Dr. Leslie Miller I/O Practitioner in Action

Dr. Leslie Miller I/O Practitioner in Action

Sometimes I wonder if students in my graduate research courses and those students working on a dissertation really understand how critical it is to understand principles of research. I wonder this particularly for students pursuing a career in industrial-organizational (I-O) psychology.  In I-O psychology, we are practitioners. 

We work with organizational leaders to solve business problems and address business issues.  To solve or address a business problem or issue, we must understand the causes of the problem or issue. To understand the cause, we must conduct research.  Without such research, the interventions we implement may not fully address the business problem or issue. It’s not just I-O psychology practitioners who must work to solve problems—so do organizational leaders.

I’m an industrial-organizational psychology practitioner and I apply principles of research each and every day as I work with my clients to solve their business problems. For example, a colleague and I met in 2016 with Clearwater Fire & Rescue to discuss two business issues they were experiencing: (a) an “Us Vs. Them” attitude between the Union, Department Leadership, and the City Administration, and (b) highly publicized employee misconduct/unethical behaviors. To fully understand the causes of the behaviors, we conducted research (what we might call an exploratory sequential mixed method study) that involved observing behavior in the firehouses, conducting interviews with a representative sample of all levels of employees, and conducting an employee survey to confirm and quantify the interview findings.  We even had a conceptual framework, Denison’s model, to serve as a framework for the questions we asked during our interviews. Once we understood the potential causes of the problems, we made recommendations for what action the Department might take to reduce the “Us Vs. Them” attitude (so as to create a more harmonious work environment) and to reduce the incidence of misconduct.  Without understanding the principles of research, I would not be able to make the difference I strive to make with each and every one of my clients.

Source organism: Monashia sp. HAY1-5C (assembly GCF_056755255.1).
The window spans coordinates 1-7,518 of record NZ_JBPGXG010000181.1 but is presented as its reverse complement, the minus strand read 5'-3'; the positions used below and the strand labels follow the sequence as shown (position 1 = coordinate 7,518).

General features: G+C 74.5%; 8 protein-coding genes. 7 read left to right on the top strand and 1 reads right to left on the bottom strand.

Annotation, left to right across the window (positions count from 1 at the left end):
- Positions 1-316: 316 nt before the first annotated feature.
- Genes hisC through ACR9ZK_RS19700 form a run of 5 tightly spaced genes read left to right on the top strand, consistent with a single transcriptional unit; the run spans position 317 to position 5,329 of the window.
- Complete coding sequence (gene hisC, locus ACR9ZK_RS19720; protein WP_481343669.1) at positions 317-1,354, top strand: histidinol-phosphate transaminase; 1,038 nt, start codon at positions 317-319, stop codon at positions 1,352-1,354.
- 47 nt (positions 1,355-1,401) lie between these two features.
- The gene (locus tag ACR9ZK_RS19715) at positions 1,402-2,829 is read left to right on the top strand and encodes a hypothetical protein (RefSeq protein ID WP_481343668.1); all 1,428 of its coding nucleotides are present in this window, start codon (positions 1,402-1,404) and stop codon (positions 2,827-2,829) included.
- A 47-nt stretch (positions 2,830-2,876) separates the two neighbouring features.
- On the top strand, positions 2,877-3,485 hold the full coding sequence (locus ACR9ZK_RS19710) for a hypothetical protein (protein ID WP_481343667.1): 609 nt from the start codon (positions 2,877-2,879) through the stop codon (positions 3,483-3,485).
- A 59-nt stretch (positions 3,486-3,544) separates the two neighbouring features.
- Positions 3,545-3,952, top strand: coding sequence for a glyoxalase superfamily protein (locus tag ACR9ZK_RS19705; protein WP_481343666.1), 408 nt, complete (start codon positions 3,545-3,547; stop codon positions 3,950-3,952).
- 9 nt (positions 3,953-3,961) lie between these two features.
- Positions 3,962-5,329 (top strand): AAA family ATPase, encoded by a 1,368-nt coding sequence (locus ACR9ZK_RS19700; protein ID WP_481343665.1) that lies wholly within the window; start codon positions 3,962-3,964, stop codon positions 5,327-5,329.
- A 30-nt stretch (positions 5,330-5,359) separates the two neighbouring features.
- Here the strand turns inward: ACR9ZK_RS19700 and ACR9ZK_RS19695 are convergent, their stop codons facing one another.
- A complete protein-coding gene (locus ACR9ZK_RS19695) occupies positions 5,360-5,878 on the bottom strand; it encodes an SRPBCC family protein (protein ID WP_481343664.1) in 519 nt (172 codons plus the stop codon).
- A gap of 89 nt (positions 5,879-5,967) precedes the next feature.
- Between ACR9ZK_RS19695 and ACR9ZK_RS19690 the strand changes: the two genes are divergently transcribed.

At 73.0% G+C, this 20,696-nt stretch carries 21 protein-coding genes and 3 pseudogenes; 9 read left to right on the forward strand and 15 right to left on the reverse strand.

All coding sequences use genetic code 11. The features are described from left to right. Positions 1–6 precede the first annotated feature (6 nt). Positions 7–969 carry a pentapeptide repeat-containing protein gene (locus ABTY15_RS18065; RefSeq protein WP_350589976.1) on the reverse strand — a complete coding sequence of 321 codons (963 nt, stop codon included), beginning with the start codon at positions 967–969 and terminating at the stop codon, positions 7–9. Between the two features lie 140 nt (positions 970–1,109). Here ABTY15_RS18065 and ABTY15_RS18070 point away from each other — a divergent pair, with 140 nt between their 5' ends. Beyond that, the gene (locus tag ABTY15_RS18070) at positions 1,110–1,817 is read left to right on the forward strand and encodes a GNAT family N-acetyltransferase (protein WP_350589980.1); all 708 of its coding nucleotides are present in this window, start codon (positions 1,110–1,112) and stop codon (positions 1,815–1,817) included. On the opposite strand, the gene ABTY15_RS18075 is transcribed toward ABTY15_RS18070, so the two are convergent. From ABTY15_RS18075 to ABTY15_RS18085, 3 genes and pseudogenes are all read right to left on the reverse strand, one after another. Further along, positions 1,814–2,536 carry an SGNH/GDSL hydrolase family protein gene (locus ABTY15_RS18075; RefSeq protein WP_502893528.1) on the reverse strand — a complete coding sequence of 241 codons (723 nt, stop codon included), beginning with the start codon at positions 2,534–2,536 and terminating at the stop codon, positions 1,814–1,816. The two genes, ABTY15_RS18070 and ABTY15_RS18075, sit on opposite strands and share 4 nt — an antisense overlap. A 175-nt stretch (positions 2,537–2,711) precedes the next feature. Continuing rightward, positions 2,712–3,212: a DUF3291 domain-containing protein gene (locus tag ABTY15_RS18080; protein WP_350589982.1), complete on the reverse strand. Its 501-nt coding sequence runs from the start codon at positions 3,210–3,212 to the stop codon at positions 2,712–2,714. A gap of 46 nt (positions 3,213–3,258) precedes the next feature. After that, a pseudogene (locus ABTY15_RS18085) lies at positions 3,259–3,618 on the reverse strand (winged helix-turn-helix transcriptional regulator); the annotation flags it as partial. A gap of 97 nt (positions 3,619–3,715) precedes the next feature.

We just recently completed our research, and I am very pleased to see that Clearwater Fire & Rescue is taking action on our recommendations. To read more, here is a link to an April 4, 2017 Tampa Bay Times article on our research: http://www.tampabay.com/news/publicsafety/fire/psychologists-diagnose-what-ails-clearwater-fire--rescue/2318974

Comments

Michael Thompson's picture Michael Thompson | May 10, 2017 3:55 pm MST

Hi, Dr. Miller -

As a current PhD-IO student writing a dissertation proposal, and moreso, as a practitioner managing employee development for 200 individuals, I can assure you that the need for research in our field is well-understood. However, apart from those working directly in the field, I find much less intuitive understanding of the need for research in the workplace. With private consulting clients, this is not an issue, since they are the ones coming to me for help. Those clients want, and take, whatever help I give. But from executives at the organization where I am regularly employed, I get a lot of blank stares. I get comments ranging from, "Can't we just try it? We don't have time for all that," to "I don't think it's as scientific a problem as you're making it out to be." I am constantly battling executives who want to start training without understanding training needs or even knowing what employees' baseline KSA's are, or without ever even having considered that there are measurable differences in performance from one team to the next. I have won over the few I need on my side to implement strategies the right way, in the right order, by conducting research anyway and presenting findings that handily make my points, but it is still a struggle with most.